Optimism-bias has a lot to answer for – the flawed logic of “it’ll never happen to me”. The Law of Averages states that most of us will at some point be caught doing something we shouldn’t or not doing something we shouldn’t. But people have a default belief in events that come their way.
Which brings me to Fianna Fáil’s Robert Troy, who should have known better than to be sloppy about his obligations under the ethics legislation, but didn’t. Also to Micheál Martin and Leo Varadkar who should have known better than to keep defending him when questions about his mistakes arose but didn’t.
Public officials have a duty to comply with all legal obligations, not just because it is the law, but because they have a leadership role and their failure to do so undermines public trust.
That Mr. Troy argues that his sins are omissions rather than acts and therefore more venial misses the point. Sound ethics legislation is essential to democracy and holders of public office must fully comply with its requirements. In fact, the legislation could be more powerful than its current incarnation, and the Commission on Standards in Public Offices (Sipo) has been advocating additional powers for almost 20 years – mostly without success.
Mr Troy has paid a heavy but reasonable price in losing his junior post at the Department for Enterprise, Trade and Employment. There is nothing wrong with being a landlord and TD.
But it is worth noting that he was able to use Dáil’s right to speak to argue repeatedly on behalf of landlords when it was revealed he was involved in rental property and skin. It was strange that the opposition didn’t ask him about it – but after all, a high percentage of Oireachtas members are landowners. It was strange that his party leadership ignored it; strange that the media paid little attention to it at the time – that too is a failure of the media.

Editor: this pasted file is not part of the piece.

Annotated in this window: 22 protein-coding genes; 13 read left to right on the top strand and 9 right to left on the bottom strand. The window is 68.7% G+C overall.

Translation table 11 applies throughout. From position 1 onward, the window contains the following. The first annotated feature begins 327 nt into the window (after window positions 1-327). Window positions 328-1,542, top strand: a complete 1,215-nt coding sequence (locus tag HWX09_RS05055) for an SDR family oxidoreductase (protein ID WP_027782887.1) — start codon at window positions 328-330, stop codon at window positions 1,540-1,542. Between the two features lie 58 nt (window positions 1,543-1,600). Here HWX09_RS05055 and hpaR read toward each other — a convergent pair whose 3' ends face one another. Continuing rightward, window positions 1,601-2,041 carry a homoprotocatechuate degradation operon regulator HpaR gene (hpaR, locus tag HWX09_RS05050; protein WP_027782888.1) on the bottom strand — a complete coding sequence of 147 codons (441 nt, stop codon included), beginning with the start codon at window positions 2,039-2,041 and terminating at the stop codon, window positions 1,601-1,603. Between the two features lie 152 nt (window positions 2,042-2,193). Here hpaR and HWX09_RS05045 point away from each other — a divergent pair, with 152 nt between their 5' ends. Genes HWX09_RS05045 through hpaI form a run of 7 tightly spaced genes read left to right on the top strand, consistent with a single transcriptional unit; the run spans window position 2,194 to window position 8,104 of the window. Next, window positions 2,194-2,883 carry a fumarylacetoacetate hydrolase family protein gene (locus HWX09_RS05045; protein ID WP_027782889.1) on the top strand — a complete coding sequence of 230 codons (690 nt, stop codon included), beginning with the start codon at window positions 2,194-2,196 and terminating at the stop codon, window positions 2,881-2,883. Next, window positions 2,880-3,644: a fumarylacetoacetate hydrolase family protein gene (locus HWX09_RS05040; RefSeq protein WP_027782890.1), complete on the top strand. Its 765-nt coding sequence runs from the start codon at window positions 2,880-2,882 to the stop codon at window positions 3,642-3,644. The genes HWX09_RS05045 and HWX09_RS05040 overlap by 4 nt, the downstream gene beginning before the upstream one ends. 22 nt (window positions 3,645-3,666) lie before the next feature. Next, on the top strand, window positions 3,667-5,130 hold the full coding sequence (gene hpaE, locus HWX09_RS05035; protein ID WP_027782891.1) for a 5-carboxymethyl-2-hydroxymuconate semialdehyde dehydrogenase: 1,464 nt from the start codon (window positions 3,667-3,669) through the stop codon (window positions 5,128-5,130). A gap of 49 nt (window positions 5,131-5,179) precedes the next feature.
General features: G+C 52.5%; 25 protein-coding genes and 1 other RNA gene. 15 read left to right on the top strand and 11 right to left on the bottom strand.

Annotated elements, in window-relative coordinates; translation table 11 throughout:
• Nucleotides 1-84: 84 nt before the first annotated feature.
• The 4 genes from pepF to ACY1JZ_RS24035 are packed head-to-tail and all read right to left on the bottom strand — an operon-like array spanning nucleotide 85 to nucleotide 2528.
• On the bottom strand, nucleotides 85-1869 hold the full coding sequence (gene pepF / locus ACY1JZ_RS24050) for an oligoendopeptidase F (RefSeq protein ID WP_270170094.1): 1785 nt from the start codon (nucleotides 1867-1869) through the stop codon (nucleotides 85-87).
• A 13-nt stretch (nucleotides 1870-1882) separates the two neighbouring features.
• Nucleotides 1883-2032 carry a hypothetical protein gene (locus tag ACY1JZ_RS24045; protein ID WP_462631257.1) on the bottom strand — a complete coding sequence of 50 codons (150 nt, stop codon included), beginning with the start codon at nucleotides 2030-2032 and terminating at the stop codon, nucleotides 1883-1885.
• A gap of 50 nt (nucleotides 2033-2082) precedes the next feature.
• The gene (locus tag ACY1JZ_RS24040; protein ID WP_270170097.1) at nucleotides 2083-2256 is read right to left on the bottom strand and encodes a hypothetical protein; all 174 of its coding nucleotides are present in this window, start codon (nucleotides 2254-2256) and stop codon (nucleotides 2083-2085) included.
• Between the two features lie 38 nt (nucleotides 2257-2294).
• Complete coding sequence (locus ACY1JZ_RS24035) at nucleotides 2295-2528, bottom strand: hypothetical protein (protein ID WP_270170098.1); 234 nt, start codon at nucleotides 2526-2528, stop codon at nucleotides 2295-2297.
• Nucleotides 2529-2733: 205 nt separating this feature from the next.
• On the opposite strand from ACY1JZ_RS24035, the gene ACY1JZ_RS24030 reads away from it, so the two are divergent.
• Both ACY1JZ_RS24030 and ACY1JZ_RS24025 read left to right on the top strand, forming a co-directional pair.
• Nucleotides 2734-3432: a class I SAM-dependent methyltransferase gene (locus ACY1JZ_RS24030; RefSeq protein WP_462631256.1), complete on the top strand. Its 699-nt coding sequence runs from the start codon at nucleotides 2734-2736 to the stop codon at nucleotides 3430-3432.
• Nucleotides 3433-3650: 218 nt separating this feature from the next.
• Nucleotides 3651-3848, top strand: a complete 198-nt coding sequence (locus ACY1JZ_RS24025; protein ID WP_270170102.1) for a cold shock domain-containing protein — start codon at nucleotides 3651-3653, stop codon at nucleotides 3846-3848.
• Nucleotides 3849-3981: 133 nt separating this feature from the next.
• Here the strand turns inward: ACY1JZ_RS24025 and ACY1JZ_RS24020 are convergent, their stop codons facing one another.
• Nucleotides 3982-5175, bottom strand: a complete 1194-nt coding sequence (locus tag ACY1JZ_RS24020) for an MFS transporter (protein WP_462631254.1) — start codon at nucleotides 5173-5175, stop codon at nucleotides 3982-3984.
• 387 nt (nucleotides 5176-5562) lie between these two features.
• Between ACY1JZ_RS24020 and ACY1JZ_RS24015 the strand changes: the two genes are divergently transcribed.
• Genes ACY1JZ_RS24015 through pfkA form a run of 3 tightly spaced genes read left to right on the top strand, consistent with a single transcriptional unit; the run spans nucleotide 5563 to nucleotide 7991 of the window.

Other lessons can be learned here, the most important of which is that the mechanism for monitoring politicians and regulating political activity is overdue for an overhaul – as the Robert Troy episode highlights. So many warning signs have flashed over the years but been ignored. The problem is that there needs to be widespread political will to strengthen ethical requirements, and it seems to be lacking.
Earlier this summer, Sipo highlighted a list of 54 — yes, 54 — recommended actions for change in its annual report. Next to the litany, a box labeled “progress to date” contained the depressing word “none.” Time and time again, as the eye runs over the recommendations made over a period of almost two decades, it is evident that little progress has been made.
Many are sensible suggestions for improving accountability in public life. Politicians, however, seem reluctant to increase the powers of a body that keeps tabs on politicians. TDs and Senators have the right to have business interests – indeed, a business background is a useful asset in the Oireachtas – but political parties must hold their members accountable.